Natural Remedies, Healthy Living Best tips for growing cannabis Use row covers for your cannabis growing..

Use row covers for your cannabis growing..

cannabis with row covers

Row cover best choise for cannabis growing.

A row cover is a lightweight, transparent material that can be used to protect plants in cold weather. Let’s take a look at how to use row covers for cannabis planting.

Covers are widely used in the cannabis community, especially by growers who want to protect their plants from frosty nights. Here’s how to use row covers effectively.

Row covers are an effective cost-saving and space saver option for cannabis plants. Using these will not only help your plants grow better and faster, but it will also save you money by limiting the amount of fertilizer and water they use while allowing them to produce higher yields.

Hoops made with flexible PVC (polyvinyl chloride) tubing provide a good framework for breathable row-cover fabric that protects young plants from insect pests. Remove the cover as plants grow taller and stronger.

Use row covers for cannabis planting. Row covers are available in different sizes and materials, but the most common type is made of lightweight, clear plastic. Row covers provide weed control, by preventing light from entering the growing area and reducing the number of weed seeds that reach the soil. Covering your plants will also keep rabbits and deer away from them

The key to growing cannabis successfully is to clone or graft a healthy plant (called a mother) and then put the mother and its clones in the same container. An expensive alternative is to purchase clones and seeds, but this is not recommended. Excellent results have been obtained with organic potting soil, peat moss, and perlite. It is important to avoid over-watering. You should water lightly several times a week, ensuring that each new clone remains moist but not saturated. An alternate method that’s popular with growers who want to yield large harvests with minimal effort involves suspending a reflective cover for the plants. The cover reflects heat onto the plants, which allows them to grow more quickly without overheating. Most gardeners completely enclose their plants in wide row covers made from polypropylene fiber (peasants), but it’s possible to achieve excellent results using hoops covered with insect netting or blackout curtains suspended from lightweight PVC pipe supports from home improvement stores.

As soon as the temperatures consistently stay in the 50 to 55 degrees (F) range and night temperatures are cooler, it’s time to start planting seeds or seedlings in your garden if you want an earlier harvest. To protect young plants from cold nights, cover them with row covers made of a lightweight fabric such as cheesecloth or spun-bonded polyethylene. The fabric helps block light rain, so you can also grow some produce later in the season. Row covers give off 60 to 80 percent less heat in winter than surrounding air, so they’re good for cool climates or on days when daytime temperatures are mild but nighttime temperatures are chilly. They’ll also reduce evaporation and keep pests away—without hurting pollination by bees or other insects.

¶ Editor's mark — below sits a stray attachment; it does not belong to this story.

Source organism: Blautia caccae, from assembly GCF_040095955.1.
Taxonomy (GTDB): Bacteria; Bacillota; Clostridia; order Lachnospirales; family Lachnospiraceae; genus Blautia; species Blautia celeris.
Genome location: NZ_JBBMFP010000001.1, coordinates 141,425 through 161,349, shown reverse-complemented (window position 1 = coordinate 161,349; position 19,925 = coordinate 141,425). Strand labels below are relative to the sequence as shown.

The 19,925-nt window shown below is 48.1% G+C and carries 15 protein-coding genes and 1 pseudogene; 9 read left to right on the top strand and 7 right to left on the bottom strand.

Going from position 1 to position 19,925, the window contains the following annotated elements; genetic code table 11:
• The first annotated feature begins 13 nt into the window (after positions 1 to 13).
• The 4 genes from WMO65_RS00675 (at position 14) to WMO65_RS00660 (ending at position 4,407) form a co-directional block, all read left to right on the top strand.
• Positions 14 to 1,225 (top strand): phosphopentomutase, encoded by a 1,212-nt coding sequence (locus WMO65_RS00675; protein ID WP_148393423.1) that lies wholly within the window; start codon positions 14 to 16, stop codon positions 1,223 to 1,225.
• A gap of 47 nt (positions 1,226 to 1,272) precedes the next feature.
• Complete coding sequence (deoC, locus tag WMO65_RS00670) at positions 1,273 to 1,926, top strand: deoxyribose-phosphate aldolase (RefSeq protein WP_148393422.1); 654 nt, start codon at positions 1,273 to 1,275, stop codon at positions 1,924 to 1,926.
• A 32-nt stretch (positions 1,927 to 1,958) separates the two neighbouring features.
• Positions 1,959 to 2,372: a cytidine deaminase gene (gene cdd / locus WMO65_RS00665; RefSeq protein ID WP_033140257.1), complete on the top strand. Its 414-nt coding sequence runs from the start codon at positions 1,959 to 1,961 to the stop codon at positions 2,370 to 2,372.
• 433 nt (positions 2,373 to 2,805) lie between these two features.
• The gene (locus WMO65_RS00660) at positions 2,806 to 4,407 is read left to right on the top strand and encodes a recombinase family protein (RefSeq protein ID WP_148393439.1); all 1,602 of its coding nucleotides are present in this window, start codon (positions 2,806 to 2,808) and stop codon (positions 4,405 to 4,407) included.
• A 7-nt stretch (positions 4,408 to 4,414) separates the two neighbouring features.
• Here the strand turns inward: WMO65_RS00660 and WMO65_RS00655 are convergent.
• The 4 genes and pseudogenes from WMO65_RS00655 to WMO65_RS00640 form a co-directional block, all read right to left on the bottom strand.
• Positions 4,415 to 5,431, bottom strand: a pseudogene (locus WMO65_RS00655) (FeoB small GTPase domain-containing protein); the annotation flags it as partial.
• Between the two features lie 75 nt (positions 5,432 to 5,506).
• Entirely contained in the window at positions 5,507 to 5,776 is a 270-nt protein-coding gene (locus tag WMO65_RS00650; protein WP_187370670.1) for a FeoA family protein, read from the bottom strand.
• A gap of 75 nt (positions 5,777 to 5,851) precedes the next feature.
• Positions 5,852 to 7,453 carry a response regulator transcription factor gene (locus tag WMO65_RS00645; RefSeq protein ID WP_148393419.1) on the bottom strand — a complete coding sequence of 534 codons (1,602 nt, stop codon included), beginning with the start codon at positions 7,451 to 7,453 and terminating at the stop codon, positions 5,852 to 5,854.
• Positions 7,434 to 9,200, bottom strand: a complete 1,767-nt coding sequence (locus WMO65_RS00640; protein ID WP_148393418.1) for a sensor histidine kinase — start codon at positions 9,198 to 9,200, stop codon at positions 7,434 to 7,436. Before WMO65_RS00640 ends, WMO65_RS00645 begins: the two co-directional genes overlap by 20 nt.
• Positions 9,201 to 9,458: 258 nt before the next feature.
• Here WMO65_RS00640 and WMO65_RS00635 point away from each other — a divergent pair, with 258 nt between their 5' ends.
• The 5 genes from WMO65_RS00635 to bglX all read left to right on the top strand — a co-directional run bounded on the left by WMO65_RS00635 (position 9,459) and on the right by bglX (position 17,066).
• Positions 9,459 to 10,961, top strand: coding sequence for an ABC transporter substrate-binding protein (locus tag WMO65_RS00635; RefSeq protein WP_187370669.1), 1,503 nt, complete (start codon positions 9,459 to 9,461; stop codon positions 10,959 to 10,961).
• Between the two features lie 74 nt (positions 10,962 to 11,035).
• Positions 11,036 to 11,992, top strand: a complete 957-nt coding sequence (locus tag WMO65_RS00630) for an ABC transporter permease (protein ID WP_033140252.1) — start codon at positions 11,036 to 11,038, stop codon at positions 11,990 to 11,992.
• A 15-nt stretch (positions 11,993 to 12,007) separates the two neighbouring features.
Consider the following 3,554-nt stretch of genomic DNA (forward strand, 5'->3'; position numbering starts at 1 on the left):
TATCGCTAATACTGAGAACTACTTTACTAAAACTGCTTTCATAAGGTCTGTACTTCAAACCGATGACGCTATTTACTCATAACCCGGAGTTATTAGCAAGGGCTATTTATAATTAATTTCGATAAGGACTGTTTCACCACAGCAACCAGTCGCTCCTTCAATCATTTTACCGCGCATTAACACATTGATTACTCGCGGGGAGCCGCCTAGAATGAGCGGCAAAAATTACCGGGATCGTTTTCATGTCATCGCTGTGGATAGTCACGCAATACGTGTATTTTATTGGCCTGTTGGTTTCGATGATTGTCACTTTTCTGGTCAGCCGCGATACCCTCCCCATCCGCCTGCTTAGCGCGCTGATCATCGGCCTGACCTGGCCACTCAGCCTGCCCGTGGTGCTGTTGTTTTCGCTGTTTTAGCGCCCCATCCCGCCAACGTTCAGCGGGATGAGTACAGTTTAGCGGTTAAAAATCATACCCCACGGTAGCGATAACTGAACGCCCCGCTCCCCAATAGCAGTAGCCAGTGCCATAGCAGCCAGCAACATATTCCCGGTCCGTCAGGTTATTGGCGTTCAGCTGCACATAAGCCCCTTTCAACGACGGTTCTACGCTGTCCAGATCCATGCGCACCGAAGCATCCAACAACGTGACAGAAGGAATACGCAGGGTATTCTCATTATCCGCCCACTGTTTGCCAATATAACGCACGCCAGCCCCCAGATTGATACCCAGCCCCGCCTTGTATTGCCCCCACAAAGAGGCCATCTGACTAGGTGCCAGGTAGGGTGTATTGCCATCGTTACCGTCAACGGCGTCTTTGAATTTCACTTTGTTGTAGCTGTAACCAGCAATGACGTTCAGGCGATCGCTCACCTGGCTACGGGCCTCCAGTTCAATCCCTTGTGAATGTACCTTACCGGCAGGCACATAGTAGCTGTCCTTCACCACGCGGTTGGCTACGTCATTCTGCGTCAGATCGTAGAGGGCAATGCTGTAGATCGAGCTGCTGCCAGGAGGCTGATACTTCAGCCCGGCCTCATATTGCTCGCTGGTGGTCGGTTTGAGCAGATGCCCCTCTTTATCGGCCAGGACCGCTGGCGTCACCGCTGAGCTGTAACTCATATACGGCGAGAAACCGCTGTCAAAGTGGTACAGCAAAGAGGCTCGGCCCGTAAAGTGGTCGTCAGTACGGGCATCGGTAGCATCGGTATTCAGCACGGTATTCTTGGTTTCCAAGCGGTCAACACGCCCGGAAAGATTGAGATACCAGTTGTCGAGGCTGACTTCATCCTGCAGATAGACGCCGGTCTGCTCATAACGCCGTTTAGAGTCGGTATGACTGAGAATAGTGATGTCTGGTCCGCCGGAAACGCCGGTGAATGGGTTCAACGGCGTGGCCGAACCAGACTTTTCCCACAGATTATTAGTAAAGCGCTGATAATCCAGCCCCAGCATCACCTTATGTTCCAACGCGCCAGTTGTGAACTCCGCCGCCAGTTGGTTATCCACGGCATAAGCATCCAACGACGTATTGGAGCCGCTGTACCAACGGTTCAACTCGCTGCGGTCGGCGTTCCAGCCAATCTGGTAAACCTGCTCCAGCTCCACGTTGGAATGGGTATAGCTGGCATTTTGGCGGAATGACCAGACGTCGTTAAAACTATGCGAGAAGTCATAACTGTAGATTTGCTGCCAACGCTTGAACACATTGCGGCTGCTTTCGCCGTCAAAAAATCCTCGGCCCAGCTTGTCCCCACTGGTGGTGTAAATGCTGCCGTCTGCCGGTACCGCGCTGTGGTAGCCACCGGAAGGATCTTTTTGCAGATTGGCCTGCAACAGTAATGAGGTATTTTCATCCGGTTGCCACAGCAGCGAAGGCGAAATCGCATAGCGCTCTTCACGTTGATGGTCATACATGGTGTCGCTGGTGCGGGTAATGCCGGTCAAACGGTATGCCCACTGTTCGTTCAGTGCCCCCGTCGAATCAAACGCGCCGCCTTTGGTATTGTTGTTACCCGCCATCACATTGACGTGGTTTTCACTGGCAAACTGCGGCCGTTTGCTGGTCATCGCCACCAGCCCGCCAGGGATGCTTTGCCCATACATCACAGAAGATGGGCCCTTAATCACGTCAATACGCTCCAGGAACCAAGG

Row covers for the outdoor cannabis plants.

Outdoors, while your marijuana plants are still small and vulnerable, protect them with a lightweight, white, spun-fiber, polyester row-cover fabric specifically made for this purpose. Row covers are exclusionary devices that let in sunlight, air, and water, but keep insect pests out. Not only do they protect your plants from insect pests, but they also prevent insect vectors from infecting your plants with viruses, bacteria, or phytoplasmas. Keep in mind,

however, that when a row cover is in place, it also prevents beneficial organisms such as lady beetles, parasitic wasps, and pirate bugs from reaching your plants.
You can make a framework of PVC tubing, wood, metal, or another material to support the fabric and keep it off your plants. Alternatively, hoop houses are available at nursery supply stores. Cover the frame with fabric and weigh or pin down the edges along the ground to seal out insects. (Make sure no pests are lurking inside the cover before you seal it up!) When your plants grow taller and more resilient, remove the row covers so that beneficial organisms can visit your plants.
You can also cover individual plants in containers. Create a small frame that fits over each plant and its pot, and attach an insect-proof cover to the frame. Plant supports designed for flowers or tomatoes work well and are commercially available. Cover the plants with row-cover fabric, pieces of polyester window screening, or mosquito netting—any material weave that’s tight enough to keep insects out but open enough to let in sunlight, air, and water.

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